Aside from last year’s commodity bubble implosion, this is the only time in the last twelve winters that the March was marked at a discount to the April. Therefore, at this moment in time, traders on the NYMEX are showing no concern for the industry’s ability to supply gas to the market this heating season.
Per the latest weekly updates from the DOE, refinery throughput, i.e. demand for crude oil, is virtually nonexistent. Crude oil runs over the last four reports averaged 14.11 MMbbl/d, approximately 8% below seasonal norms.
Refinery capacity utilization rates averaged below 80% over the last four weeks or more than 9 percentage points below the seasonal range. Furthermore, the consensus amongst analyst’s conference calls in the wake of (dismal) 3Q earnings reports, suggest that capacity is going to be kept low through the remainder of this year and into the start of next year; case in point, the rash of recently announced (indefinite and permanent) refinery shut-ins.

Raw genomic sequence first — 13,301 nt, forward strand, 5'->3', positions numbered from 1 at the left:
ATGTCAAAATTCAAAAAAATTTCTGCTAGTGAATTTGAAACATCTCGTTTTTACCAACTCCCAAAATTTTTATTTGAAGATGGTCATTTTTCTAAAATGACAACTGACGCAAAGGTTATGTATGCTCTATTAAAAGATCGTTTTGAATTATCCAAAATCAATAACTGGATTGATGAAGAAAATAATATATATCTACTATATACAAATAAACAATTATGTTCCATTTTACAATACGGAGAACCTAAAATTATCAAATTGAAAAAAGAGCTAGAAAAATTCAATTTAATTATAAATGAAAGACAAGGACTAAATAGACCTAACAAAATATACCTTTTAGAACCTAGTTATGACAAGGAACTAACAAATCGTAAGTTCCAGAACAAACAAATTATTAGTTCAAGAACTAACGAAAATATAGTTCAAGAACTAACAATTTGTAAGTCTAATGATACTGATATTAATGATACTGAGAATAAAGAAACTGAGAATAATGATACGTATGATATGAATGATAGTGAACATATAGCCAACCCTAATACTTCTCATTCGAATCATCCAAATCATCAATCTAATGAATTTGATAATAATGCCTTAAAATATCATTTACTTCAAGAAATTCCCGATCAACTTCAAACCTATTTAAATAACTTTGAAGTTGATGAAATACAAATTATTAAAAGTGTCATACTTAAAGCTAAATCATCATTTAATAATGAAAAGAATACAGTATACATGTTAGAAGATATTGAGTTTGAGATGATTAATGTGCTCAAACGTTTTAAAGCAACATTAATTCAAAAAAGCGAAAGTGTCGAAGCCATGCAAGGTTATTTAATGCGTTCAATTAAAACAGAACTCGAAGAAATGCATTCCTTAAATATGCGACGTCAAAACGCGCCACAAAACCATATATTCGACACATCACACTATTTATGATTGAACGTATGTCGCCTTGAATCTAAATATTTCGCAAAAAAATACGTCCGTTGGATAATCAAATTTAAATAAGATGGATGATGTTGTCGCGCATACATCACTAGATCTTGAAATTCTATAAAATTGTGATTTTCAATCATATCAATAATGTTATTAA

Bottom line, demand in the U.S. for oil is weak now and into the nearby future. As a result, the contango in the NYMEX term structure is re-steepening (see graph in today’s issue of The Schork Report). As of the end of November, the average gradient in the 24-month forward curve finished at a four-month high, 0.58%. Therefore, traders are back to discounting nearby supply of crude oil… into what is historically a strong period of demand.
Stephen Schork is the Editor of, "The Schork Report"and has more than 17 years experience in physical commodity and derivatives trading, risk systems modeling and structured commodity finance.